> I have to complete what you said about this score:

> 1) It is tremendously boring!!!(which does not occur with the beautiful
> and functional score written by Poledouris)

I think the main problem of this score is, that it doesn't really take the setting into account. Basil Poledouris actually avoided some chords to give the score this ancient feeling. Tyler Bates writes music for a movie made in 2011, not something that is timeless. Maybe the movie didn't call for it, but the original also didn't need to have a classic, but it got one, because there were people involved, who loved what they did. The talent is not what is lacking today, more the courage to lean out of the window. Everything must be a commercial success, from the artbook to the soundtrack to the score. With that attitude, it becomes difficult to produce something truly engaging, since you can only go so far as to what is acceptable today.

> 2) After seeing the movie and listen these poor score, I find that I can
> not remember anything I heard,: I just listen poor chord progressions,
> textures, percussion loops, ostinatos, sound effects, clichés, clichés,
> clichés (...) I do not know the real work of Tyler, but these mass of
> poverty is the result of stupid directors and producers think that
> understand film music (which is not new, because Hollywood is a garden of
> stupidity, now more than ever).

Well it is a 2011 score to a 2011 movie. 2012 will see something slightly different. Tyler Bates score could be applied to any kind of genre, it doesn't adress the setting nor the time in any way. I was surprised he didn't use the way too overused "Dies Irae" and "Kyrie" chanting, which is always the easy way of telling something has a religious aspect, without doing any research. I read he was told by the director to do a new kind of score, since thematic music is old-fashioned. Which is something I find totally stupid. A theme doesn't have to be a melody, it can be anything that reminds of the character, setting and so on. Well, with that kind of rules he could have gone anywhere. Maybe do something with just percussion or whatever. The possibilities to create a dynamic score without "themes" are endless, but he went the easy way.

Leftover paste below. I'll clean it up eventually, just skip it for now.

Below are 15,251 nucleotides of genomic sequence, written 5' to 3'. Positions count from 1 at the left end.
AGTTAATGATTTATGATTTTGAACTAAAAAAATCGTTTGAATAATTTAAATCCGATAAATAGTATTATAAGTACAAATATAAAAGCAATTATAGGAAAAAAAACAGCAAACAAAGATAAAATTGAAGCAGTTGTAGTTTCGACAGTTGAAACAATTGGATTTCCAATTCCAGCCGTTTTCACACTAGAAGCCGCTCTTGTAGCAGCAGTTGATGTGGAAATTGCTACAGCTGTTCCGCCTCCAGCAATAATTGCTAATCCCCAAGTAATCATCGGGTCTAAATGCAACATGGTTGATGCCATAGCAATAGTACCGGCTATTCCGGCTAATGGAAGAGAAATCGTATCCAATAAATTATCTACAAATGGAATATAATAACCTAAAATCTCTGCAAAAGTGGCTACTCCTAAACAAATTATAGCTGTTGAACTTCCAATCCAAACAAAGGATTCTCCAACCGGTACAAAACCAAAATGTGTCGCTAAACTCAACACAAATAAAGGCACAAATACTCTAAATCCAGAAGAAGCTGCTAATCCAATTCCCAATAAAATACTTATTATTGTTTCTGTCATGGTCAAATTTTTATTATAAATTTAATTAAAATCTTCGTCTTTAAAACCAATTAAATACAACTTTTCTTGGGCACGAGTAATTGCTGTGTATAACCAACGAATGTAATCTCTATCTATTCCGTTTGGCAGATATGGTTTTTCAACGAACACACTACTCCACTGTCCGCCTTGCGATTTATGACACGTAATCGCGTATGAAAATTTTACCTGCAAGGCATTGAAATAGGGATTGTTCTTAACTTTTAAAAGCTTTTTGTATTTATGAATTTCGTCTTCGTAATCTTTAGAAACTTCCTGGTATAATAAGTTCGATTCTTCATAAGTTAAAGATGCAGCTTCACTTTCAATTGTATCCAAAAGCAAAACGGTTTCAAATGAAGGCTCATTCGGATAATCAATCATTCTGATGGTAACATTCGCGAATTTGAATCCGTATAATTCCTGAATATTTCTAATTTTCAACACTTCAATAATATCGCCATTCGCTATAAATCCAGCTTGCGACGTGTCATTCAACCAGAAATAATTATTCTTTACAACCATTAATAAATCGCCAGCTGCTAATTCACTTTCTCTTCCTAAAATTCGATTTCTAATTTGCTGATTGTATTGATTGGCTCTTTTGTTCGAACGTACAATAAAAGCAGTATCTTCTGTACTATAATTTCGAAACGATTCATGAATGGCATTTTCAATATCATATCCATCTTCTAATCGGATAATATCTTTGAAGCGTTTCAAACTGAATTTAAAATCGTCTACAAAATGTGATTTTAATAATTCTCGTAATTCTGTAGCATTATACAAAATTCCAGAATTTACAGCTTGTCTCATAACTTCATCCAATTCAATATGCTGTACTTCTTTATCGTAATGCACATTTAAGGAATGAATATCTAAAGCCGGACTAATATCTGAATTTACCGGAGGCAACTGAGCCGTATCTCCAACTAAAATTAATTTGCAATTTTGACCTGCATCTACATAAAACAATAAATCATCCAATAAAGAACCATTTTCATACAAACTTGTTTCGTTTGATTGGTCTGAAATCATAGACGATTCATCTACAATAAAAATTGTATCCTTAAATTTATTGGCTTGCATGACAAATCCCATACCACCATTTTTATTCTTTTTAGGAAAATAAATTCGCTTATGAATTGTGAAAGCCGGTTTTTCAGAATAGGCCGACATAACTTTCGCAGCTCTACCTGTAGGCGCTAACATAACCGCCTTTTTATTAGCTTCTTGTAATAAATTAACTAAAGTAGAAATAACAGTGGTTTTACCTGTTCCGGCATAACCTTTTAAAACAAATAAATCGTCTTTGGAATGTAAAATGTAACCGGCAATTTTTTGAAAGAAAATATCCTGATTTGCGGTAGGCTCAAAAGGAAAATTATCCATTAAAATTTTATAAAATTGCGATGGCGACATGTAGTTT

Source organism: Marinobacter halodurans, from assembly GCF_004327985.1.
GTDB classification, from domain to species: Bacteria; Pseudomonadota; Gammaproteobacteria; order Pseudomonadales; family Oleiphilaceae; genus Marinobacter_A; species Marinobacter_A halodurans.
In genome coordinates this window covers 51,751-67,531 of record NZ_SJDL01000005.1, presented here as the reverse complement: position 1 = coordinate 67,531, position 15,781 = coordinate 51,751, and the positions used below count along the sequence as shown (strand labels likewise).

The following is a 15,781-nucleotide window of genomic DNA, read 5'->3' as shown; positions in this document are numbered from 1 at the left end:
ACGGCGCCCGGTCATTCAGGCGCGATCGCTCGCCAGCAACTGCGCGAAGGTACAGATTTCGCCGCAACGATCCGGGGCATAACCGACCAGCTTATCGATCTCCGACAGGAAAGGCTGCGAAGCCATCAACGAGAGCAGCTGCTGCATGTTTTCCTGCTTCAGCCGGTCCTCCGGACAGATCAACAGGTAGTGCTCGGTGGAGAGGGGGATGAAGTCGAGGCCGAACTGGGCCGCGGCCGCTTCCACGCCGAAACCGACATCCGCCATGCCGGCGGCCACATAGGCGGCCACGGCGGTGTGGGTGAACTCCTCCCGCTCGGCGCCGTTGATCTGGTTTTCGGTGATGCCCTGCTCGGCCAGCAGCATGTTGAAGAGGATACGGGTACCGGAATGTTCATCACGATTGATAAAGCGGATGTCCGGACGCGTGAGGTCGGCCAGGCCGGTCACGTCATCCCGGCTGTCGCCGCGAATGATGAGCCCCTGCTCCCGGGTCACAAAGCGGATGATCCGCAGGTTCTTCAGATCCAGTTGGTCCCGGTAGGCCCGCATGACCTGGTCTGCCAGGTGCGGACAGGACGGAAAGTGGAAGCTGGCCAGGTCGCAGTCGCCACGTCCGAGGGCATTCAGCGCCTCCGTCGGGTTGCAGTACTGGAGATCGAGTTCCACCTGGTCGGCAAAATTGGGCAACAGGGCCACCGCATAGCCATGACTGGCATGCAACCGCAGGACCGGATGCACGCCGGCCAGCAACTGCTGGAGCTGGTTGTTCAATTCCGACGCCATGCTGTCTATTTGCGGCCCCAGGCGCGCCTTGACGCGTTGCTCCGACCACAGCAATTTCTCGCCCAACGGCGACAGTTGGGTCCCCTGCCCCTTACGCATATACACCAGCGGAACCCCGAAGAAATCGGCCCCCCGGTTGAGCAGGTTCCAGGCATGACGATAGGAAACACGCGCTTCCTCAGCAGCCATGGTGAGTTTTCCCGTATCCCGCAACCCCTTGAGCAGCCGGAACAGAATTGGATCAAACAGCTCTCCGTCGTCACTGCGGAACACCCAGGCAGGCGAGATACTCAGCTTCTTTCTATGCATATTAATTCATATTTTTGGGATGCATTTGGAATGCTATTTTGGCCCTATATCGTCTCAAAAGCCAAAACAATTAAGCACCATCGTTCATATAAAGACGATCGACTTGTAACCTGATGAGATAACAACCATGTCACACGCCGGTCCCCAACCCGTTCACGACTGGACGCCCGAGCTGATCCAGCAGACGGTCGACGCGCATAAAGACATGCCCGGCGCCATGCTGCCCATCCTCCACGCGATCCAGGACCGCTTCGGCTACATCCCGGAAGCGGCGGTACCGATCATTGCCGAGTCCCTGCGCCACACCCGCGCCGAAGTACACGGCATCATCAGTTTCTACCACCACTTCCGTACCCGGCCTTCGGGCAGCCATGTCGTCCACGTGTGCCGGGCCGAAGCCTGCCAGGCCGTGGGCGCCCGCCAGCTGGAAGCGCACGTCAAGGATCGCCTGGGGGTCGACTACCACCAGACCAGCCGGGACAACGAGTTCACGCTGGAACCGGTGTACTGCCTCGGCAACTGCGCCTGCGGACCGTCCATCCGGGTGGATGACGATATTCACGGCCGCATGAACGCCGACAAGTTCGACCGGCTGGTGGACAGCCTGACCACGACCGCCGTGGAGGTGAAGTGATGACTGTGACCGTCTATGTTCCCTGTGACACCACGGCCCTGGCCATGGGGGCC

> Overall, It is pure sound design... it's like to listening any PC game
> soundtrack in the Movie theater... It just pays to hear it in the Movie
> theater!!!

I don't think that statement is true. Gamemusic is becoming more and more interesting, going so far as to dynamically build itself from certain rules, to go along with the game play. And it's not only drumloops and boring ostinati, there is some great quality stuff (just listen to Jason Graves Dead Space score).



Post Full Response         Edit Post         Threaded display



Copyright © 1998-2018, Filmtracks Publications. All rights reserved.
The reviews and other textual content contained on the filmtracks.com site may not be published, broadcast,
rewritten or redistributed without the prior written authority of Christian Clemmensen at Filmtracks Publications. Scoreboard created 7/24/98 and last updated 4/25/15.